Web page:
The Chancellor must reconsider the increase to national insurance contributions from April 1 if small businesses are to survive, say leading tax and advisory firm Blick Rothenberg.
David Hough, a partner at the firm said: “Small businesses face significant pressure on salaries to keep up with inflation and tax rises, and the economy needs time to rebound or small businesses will fail. The Chancellor must now urgently reconsider the increase to national insurance contributions which come into effect in April.”
He added: “Entrepreneurs with small businesses are having to make difficult decisions on pay as we approach April. Inflation is running at 5.4%, according to the latest figures published by the Office for National Statistics (ONS) with a tax increase of 2.5% effective at the same time due to the 1.25% increases to employee and employer national insurance contributions on the same date.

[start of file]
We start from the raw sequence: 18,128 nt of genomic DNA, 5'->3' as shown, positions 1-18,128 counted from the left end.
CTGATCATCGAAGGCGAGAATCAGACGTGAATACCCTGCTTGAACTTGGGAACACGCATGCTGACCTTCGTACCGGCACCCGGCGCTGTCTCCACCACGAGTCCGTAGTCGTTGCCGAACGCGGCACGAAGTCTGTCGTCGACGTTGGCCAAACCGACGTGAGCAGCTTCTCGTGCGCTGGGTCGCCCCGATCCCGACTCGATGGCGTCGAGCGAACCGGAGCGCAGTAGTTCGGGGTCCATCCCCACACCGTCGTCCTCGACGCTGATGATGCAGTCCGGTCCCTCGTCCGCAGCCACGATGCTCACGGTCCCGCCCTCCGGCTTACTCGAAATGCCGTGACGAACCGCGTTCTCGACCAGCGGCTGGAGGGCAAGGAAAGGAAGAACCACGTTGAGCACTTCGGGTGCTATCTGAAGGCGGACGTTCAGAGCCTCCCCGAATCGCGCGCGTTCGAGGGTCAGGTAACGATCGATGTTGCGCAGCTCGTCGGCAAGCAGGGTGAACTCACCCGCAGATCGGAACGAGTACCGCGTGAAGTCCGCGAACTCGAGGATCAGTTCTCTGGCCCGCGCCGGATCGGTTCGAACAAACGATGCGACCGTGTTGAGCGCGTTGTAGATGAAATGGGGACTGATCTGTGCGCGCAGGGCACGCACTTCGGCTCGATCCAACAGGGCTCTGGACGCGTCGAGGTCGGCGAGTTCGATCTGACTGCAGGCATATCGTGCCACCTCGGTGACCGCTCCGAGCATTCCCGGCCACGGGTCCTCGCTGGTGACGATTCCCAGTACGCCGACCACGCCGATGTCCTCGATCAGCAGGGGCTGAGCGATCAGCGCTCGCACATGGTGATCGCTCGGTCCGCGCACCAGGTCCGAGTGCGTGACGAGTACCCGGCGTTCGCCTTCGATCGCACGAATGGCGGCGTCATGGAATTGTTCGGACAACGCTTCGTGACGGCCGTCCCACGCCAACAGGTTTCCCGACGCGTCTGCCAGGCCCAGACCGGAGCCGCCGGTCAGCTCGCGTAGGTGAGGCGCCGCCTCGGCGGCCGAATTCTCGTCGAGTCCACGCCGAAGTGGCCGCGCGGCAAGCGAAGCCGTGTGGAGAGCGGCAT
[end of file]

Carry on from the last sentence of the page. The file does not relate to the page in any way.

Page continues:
“A business owner with a total employee cost of £1,000,000 per year who aims to keep net pay for their employees the same in real terms, faces salary and social security increases of over £82,000 per annum (8.2%) by the time that inflation, national insurance increases, and the impact on pension auto enrolment payments are factored in.”
David said: “This cost has a huge impact on small businesses, especially those that are struggling with the impact of the Omicron variant. Those in retail, hospitality and travel dealing with the impact of low footfall are also amongst those most likely to be looking at above inflationary increases to salaries because of the increase in the national living wage. ONS figures show that the number of pay rolled employees exceeds pre-Coronavirus levels demonstrating the pressure businesses are under to find labour.”
He added: “These increases would only keep the employee at the same level in real terms at a time when the cost of living is increasing dramatically. This puts small business owners under significant pressure to maintain levels of pay or risk the loss of key employees.”
David said: “Government coffers will be swelled by tax receipts on higher wages, and the freeze to personal tax bands until 2026 should enable the Chancellor to step back from increasing National Insurance payments.”